New Study: Yosemite Could Get Hotter Than Sacramento
California’s National Parks, Economy Face Climate-Change Threats
SAN FRANCISCO and DENVER, Oct. 26 /PRNewswire-USNewswire/ — Human-caused climate disruption could make Yosemite National Park hotter this century than Sacramento has been, according to a new report from the Rocky Mountain Climate Organization (RMCO) and the Natural Resources Defense Council (NRDC).
The report includes new local climate projections for ten national parks in California. With what the California Climate Change Center calls “medium-high” future emissions of heat-trapping gases, the average of six climate models is for Yosemite National Park to get 7.5 degrees F hotter by 2070-2099 than it was in 1961-1990. That would be enough to make the national park 0.3 degrees hotter than Sacramento historically has been.
Average results from other, park-specific projections include that Sequoia and Kings Canyon national parks could get 7.6 degrees hotter, making them 0.6 degrees hotter than the Sonoma County coast has been. Point Reyes National Seashore could get 6.0 degrees hotter, making it as hot as Santa Barbara has been. Death Valley National Park, already the hottest place in North America, could get 8.1 degrees hotter. Average temperatures in Joshua Tree National Park could go up 7.4 degrees and in Mojave National Preserve by 8.0 degrees, making each hotter than Death Valley’s historic average temperature.
These higher temperatures would drive widespread changes in the national parks. Also threatened would be the contribution the parks make to California’s economy. National parks in the state draw over 34 million visitors a year. Their spending contributes $1.24 billion to the state’s economy and supports over 19,000 jobs.
Among a broad range of threats to the ten national parks identified in the report are:
- Joshua trees, which need freezing temperatures to set seeds, are projected to disappear entirely from the national park named after them, and from most of Death Valley National Park and Mojave National Preserve.
- In Redwood National Park and Muir Woods National Monument, higher temperatures already have reduced by 30 percent the coastal fog that redwoods depend on for nearly half their water supply. A continued decrease in the fog could keep the coast redwoods from growing to the astonishing heights that make them the world’s tallest trees.
- In Sequoia, Kings Canyon, and Yosemite, giant sequoias may not be resilient to the water stress and increased wildfire expected with rapid climate change, according to National Park Service and U.S. Geological Survey scientists.
- Yosemite Falls, mostly fed by snowmelt, could dry up more often and earlier in summers, depriving many park visitors of one of the world’s greatest sights.
- As Yosemite, Sequoia, and Kings Canyon have gotten hotter and drier, pine and fir trees are dying more quickly. The death rate of trees has nearly doubled over just the past two decades.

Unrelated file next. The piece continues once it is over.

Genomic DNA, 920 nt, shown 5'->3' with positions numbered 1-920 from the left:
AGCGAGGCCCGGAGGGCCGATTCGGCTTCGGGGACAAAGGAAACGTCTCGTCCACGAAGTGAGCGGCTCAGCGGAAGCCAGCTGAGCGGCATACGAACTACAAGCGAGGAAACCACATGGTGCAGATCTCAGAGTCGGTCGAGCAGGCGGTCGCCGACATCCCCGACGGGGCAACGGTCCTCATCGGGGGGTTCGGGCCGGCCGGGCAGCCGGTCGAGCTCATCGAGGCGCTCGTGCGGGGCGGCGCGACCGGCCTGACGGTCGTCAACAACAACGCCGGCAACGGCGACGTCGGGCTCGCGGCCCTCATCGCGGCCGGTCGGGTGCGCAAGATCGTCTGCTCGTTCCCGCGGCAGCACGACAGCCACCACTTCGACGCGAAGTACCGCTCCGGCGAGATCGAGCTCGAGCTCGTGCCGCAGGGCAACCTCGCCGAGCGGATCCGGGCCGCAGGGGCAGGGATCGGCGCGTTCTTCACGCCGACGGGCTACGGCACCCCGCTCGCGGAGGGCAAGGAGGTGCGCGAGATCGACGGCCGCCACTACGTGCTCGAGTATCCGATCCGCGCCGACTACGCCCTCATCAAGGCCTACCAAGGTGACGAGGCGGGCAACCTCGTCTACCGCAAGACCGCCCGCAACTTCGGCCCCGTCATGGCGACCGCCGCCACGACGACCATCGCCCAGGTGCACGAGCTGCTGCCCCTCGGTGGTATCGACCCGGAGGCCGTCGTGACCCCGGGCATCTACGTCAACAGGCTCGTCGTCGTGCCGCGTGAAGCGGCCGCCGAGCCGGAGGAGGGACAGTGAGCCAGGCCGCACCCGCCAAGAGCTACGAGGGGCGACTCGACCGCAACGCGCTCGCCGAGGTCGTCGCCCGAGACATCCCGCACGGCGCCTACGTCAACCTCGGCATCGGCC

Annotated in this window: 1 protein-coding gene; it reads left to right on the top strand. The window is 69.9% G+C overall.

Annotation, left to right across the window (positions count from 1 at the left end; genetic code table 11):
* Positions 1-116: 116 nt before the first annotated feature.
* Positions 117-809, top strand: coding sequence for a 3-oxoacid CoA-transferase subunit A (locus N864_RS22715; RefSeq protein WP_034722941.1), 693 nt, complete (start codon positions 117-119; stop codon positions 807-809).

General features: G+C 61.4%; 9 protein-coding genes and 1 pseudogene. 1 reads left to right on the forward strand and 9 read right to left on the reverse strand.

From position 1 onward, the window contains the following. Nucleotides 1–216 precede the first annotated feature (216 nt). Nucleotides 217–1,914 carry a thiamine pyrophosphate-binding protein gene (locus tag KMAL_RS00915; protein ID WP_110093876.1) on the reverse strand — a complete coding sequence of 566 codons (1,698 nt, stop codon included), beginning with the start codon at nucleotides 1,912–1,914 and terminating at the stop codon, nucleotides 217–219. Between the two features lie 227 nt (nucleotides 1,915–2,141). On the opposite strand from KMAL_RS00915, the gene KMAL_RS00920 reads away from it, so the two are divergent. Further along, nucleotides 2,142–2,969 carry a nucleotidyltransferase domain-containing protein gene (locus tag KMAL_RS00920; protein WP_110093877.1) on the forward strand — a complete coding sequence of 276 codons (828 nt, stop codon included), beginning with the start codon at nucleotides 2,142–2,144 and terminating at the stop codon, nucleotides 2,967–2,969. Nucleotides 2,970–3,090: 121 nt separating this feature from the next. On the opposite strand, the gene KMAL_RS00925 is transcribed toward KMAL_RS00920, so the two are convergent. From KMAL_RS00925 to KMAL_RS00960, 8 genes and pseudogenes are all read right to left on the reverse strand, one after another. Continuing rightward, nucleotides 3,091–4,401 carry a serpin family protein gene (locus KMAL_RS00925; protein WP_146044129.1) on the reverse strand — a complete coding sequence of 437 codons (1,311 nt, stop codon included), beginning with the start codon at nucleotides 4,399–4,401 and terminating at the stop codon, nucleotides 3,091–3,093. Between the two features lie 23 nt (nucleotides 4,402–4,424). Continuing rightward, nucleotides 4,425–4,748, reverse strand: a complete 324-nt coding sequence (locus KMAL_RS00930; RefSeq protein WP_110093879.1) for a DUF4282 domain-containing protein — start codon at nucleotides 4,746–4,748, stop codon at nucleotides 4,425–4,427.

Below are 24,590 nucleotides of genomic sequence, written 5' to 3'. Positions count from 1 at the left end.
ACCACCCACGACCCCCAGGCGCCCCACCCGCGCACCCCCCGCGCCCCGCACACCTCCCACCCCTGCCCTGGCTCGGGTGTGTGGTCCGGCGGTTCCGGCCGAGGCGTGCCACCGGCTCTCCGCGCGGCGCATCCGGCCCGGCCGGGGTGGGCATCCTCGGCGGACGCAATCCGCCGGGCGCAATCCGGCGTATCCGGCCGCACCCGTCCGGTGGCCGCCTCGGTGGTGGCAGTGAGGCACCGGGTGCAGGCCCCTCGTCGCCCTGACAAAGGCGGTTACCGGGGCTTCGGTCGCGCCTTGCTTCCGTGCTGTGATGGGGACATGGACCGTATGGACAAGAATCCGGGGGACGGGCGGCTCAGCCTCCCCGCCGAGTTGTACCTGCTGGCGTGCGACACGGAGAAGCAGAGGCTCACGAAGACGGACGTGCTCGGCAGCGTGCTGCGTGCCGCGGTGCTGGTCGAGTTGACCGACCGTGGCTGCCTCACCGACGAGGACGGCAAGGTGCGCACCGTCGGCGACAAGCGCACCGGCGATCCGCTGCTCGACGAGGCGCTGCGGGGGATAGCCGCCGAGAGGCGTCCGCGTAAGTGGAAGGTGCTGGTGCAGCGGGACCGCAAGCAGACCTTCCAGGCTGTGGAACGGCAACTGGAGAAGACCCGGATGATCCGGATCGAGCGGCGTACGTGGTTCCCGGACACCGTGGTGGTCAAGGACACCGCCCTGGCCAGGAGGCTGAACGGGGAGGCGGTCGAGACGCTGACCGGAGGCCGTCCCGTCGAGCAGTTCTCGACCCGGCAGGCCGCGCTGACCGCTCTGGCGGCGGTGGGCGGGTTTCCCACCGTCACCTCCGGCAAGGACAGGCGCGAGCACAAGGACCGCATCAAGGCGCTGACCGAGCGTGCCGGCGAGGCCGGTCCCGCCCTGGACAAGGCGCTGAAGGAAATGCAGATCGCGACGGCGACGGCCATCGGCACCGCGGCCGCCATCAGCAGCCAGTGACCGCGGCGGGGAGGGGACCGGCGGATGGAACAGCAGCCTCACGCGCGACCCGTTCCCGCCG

- Sea-level rise of 2.0 to 4.7 feet in this century, as projected by the California Climate Change Center, would lead to flooding by storm surges and the permanent inundation of low-lying areas in Point Reyes National Seashore, Golden Gate National Recreation Area, and Redwood National Park. At risk are beaches, wetlands, other wildlife habitat, historic structures, highways and roads, campgrounds, picnic areas, and a visitor center.
- In Yosemite, mammals already are moving upslope to stay ahead of rising temperatures. About half of small mammal species in Yosemite now live at elevations different from where they were found nearly a century ago. Most have moved to higher elevations, by an average of about 500 yards higher. Along the coast, seals and shorebirds could lose habitat to a higher sea, and many may abandon the coastal national parks as suitable areas disappear.
The report’s lead author Stephen Saunders, RMCO president and a former Deputy Assistant Secretary of the Interior over the National Park Service, said, “We need to reduce heat-trapping pollution to keep these national parks the special places that Americans know and love. If we keep changing the climate the way we are, it will hurt tourism and the state’s economy. In California, climate disruption is a jobs-killer.”
Theo Spencer, a senior advocate in NRDC’s Climate Center, said, “The natural and cultural resources of California’s national parks are directly linked to over one billion dollars in economic activity and 19,000 jobs. By acting now to reduce the pollution that causes global warming we will preserve these jobs and create new ones while continuing America’s long-standing position of technological leadership.”
The new locally-focused climate projections for the national parks considered two sets of future emissions – the medium-high scenario and one with lower (but still fairly high) emissions. With lower emissions, Yosemite would get 4.5 degrees hotter rather than 7.5 degrees hotter – still enough for widespread, severe impacts. “To really protect these special places, we need to get serious about sharply cutting heat-trapping pollution, and doing it now,” said Saunders. Heat-trapping gases have long-lasting effects in the atmosphere, and emission reductions made sooner will have greater effect than those made later. “The good news is that the actions that protect the climate also save energy costs and create clean-energy jobs,” he continued.
The new RMCO/NRDC report is available online at http://www.rockymountainclimate.org.
The Rocky Mountain Climate Organization works to keep the American West special by reducing climate disruption and its impacts in the region. The Natural Resources Defense Council is a national nonprofit organization with more than 1.3 million members and online activists.
Contact: Stephen Saunders (303) 880-4598 and email@example.com.
SOURCE Rocky Mountain Climate Organization, Denver, CO